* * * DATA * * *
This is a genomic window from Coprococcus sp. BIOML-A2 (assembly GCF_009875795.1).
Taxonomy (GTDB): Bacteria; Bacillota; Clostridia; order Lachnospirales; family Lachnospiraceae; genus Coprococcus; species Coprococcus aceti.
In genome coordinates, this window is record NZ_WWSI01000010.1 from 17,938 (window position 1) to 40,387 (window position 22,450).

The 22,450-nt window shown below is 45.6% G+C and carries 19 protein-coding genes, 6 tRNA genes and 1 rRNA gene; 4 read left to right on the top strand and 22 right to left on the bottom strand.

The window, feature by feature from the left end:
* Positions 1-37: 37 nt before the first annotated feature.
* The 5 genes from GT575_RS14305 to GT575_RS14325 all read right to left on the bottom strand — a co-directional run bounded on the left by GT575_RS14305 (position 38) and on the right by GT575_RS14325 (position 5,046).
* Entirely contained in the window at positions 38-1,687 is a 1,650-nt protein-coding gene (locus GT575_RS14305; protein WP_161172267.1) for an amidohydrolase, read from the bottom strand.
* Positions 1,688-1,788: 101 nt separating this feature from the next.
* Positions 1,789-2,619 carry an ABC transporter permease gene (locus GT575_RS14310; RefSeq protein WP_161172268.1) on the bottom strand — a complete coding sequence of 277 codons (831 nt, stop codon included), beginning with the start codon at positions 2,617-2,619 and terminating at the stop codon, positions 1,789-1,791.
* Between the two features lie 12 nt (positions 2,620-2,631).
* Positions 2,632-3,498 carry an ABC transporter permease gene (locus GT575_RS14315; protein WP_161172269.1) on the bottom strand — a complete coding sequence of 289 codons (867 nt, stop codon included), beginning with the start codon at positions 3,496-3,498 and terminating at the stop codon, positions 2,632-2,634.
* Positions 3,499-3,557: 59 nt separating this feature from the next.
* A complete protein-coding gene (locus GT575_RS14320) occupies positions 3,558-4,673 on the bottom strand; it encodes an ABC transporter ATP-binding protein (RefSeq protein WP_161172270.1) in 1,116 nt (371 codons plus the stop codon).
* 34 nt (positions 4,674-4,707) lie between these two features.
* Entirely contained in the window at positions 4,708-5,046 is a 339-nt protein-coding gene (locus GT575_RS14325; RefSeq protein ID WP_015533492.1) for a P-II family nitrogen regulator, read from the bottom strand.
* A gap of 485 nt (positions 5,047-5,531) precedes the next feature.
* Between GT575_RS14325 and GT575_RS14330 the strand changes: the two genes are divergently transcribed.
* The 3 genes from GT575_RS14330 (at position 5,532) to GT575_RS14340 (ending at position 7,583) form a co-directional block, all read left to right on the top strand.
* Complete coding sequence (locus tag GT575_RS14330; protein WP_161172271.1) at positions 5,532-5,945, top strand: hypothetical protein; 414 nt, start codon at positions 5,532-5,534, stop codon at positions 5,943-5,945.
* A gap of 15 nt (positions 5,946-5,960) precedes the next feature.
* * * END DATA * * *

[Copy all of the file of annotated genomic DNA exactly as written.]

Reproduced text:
This is a genomic window from Coprococcus sp. BIOML-A2 (assembly GCF_009875795.1).
Taxonomy (GTDB): Bacteria; Bacillota; Clostridia; order Lachnospirales; family Lachnospiraceae; genus Coprococcus; species Coprococcus aceti.
In genome coordinates, this window is record NZ_WWSI01000010.1 from 17,938 (window position 1) to 40,387 (window position 22,450).

The 22,450-nt window shown below is 45.6% G+C and carries 19 protein-coding genes, 6 tRNA genes and 1 rRNA gene; 4 read left to right on the top strand and 22 right to left on the bottom strand.

The window, feature by feature from the left end:
* Positions 1-37: 37 nt before the first annotated feature.
* The 5 genes from GT575_RS14305 to GT575_RS14325 all read right to left on the bottom strand — a co-directional run bounded on the left by GT575_RS14305 (position 38) and on the right by GT575_RS14325 (position 5,046).
* Entirely contained in the window at positions 38-1,687 is a 1,650-nt protein-coding gene (locus GT575_RS14305; protein WP_161172267.1) for an amidohydrolase, read from the bottom strand.
* Positions 1,688-1,788: 101 nt separating this feature from the next.
* Positions 1,789-2,619 carry an ABC transporter permease gene (locus GT575_RS14310; RefSeq protein WP_161172268.1) on the bottom strand — a complete coding sequence of 277 codons (831 nt, stop codon included), beginning with the start codon at positions 2,617-2,619 and terminating at the stop codon, positions 1,789-1,791.
* Between the two features lie 12 nt (positions 2,620-2,631).
* Positions 2,632-3,498 carry an ABC transporter permease gene (locus GT575_RS14315; protein WP_161172269.1) on the bottom strand — a complete coding sequence of 289 codons (867 nt, stop codon included), beginning with the start codon at positions 3,496-3,498 and terminating at the stop codon, positions 2,632-2,634.
* Positions 3,499-3,557: 59 nt separating this feature from the next.
* A complete protein-coding gene (locus GT575_RS14320) occupies positions 3,558-4,673 on the bottom strand; it encodes an ABC transporter ATP-binding protein (RefSeq protein WP_161172270.1) in 1,116 nt (371 codons plus the stop codon).
* 34 nt (positions 4,674-4,707) lie between these two features.
* Entirely contained in the window at positions 4,708-5,046 is a 339-nt protein-coding gene (locus GT575_RS14325; RefSeq protein ID WP_015533492.1) for a P-II family nitrogen regulator, read from the bottom strand.
* A gap of 485 nt (positions 5,047-5,531) precedes the next feature.
* Between GT575_RS14325 and GT575_RS14330 the strand changes: the two genes are divergently transcribed.
* The 3 genes from GT575_RS14330 (at position 5,532) to GT575_RS14340 (ending at position 7,583) form a co-directional block, all read left to right on the top strand.
* Complete coding sequence (locus tag GT575_RS14330; protein WP_161172271.1) at positions 5,532-5,945, top strand: hypothetical protein; 414 nt, start codon at positions 5,532-5,534, stop codon at positions 5,943-5,945.
* A gap of 15 nt (positions 5,946-5,960) precedes the next feature.